Maine's Governors

Since William King was inaugurated as Maine’s first governor on June 2, 1820, the state has been led by 70 men and one woman. The position held today by Janet Trafton Mills has been occupied by such notable figures in our history as Hannibal Hamlin, Abraham Lincoln’s first vice president; Abner Coburn, generous benefactor to Maine educational institutions; Joshua L. Chamberlain, Civil War hero at the Battle of Gettysburg; Percival P. Baxter, donor of Mount Katahdin to the state; and Edmund S. Muskie, champion of Federal environmental protection legislation.

Only two governors are not represented by pictures. Of the balance, four are shown in portraits and the rest in photographs. Photographic images dating back to the 1840s enable us to study with complete clarity the faces of the men who governed Maine during the first decades of statehood before the Civil War as well as their more recent successors. These pictures come from three sources, the Maine State Archives, the Maine Historical Society, and the Maine Historic Preservation Commission.

These pages are based upon research which I initially undertook in 2001 assisted by the Commission’s summer intern Adam M. Crowley of the University of Maine at Orono, now an Assistant Professor of English at Husson College in Bangor. At that point, the project was envisioned as a publication, but the ever expanding use of the internet during the last decade has led me to offer this information to a broader online audience. I want to thank the Friends of the Blaine House for hosting this information. 

Earle G. Shettleworth, Jr.
Maine State Historian


Governor Israel Washburn, Jr.

Israel Washburn, Jr.

DATE OF BIRTH:  June 6, 1813
PLACE OF BIRTH:  Livermore
DATE OF DEATH:  May 12, 1883
PLACE OF DEATH:  Philadelphia
TERM IN OFFICE:  January 3, 1861 – January 8, 1863
FIRST LADY:  Mary M. Webster

QUOTE: If by striking the chains from the slaves of rebels, and destroying the property claims of traitors in black men, the war may be ended sooner than it can be if such claims are treated sacred and inviolable – and if, thereby, millions of treasure, and thousands of the lives of our brothers, the young, the gallant and the true, the pride and hope of the country, may be saved, they will demand and insist in tones that will be heard and respected, that the chains shall fall and the war cease.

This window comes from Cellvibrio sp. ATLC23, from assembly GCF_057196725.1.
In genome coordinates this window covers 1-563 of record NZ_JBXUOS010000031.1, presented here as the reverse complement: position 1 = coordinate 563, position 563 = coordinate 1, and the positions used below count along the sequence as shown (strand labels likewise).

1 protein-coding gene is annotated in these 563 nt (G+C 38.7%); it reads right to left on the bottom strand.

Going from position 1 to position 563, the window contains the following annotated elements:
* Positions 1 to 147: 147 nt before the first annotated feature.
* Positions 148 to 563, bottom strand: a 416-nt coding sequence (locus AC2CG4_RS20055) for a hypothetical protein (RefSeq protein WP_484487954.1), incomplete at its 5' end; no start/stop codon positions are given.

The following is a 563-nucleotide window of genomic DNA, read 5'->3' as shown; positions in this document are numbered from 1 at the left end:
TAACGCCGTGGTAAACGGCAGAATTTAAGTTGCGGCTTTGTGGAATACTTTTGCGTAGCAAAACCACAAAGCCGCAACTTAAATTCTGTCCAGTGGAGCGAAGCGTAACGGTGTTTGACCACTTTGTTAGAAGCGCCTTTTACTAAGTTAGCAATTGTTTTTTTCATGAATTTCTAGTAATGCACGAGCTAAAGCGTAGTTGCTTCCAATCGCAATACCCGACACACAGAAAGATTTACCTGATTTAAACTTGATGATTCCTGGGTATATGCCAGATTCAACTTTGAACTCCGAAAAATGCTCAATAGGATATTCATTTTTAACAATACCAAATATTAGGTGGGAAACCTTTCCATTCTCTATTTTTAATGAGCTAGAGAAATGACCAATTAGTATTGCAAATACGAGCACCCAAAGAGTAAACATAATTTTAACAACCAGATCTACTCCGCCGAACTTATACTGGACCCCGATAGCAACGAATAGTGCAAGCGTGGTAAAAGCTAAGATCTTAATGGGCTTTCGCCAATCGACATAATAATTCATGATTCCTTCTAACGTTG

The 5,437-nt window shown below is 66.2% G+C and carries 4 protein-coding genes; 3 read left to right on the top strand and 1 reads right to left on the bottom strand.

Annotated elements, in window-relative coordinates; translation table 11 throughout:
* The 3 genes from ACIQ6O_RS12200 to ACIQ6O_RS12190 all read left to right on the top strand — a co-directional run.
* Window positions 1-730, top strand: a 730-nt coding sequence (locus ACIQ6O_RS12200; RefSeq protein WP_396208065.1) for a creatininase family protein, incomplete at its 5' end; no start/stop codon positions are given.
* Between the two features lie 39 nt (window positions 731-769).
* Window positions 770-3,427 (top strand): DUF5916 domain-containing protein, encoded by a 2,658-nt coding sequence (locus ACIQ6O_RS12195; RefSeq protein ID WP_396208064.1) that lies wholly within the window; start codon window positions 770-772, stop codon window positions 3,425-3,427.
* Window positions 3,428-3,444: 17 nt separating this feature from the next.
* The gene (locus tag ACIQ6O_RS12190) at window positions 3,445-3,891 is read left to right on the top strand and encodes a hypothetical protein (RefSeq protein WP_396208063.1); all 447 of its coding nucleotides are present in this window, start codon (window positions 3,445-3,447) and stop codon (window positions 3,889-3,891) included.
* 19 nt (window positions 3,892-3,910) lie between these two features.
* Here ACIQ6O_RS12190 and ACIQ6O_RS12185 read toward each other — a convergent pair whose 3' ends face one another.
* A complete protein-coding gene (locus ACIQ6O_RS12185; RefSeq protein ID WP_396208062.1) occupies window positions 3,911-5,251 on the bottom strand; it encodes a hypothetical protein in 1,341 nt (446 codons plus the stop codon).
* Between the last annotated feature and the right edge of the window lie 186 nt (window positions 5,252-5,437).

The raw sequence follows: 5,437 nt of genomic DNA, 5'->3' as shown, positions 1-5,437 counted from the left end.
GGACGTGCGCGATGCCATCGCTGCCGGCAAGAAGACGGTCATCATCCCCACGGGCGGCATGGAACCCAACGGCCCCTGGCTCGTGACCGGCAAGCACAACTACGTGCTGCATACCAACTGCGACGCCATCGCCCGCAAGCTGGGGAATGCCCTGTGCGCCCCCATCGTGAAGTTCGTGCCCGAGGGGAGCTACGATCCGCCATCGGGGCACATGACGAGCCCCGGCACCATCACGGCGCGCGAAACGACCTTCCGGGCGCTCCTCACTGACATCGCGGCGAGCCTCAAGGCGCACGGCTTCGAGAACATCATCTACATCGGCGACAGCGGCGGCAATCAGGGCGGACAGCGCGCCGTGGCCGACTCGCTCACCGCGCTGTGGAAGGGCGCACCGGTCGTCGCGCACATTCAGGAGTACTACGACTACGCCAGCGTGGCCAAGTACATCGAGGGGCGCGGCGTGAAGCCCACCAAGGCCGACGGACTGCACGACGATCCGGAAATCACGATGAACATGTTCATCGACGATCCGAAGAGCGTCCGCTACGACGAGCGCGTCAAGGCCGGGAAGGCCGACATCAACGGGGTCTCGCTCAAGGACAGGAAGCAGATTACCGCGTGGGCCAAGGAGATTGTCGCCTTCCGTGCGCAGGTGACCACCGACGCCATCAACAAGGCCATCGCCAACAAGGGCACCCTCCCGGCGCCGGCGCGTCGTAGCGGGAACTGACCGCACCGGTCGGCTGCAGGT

Inaugural Address, January 2, 1862

OTHER ELECTED OR APPOINTED OFFICES: State Representative, Congressman, Collector of Customs for Portland


Biographical Encyclopedia of Maine of the 19th Century.  Boston: Metropolitan Publishing and Engraving Company, 1885, pp. 114-127.

Chase, Henry.  Representative Men of Maine.  Portland: The Lakeside Press, 1893, p. XLIII.

“Death of Hon. Israel Washburn, Jr.,” Bangor Daily Whig & Courier, May 14, 1883.

Hunt, Gaillard.  Israel, Elihu and Cadwallader Washburn, A Chapter In American Biography.  New York: The MacMillan Company, 1925.

Kelsey, Kerch.  Israel Washburn, Jr., Maine’s Little Known Giant of the Civil War.  Rockport, Maine: Picton Press, 2004.

Pope, Jennie Barnes.  “Israel Washburn,” Dictionary of American Biography.  New York: Scribner’s Sons, 1933, Vol. 19, pp. 502-503.

Richardson, Heather Cox.  “Israel Washburn, Jr.,”  American National Biography.  New York: Oxford University Press, 1999, Vol. 22, pp. 746-747.

In Memoriam, Israel Washburn, Jr.  Privately Printed, 1884.

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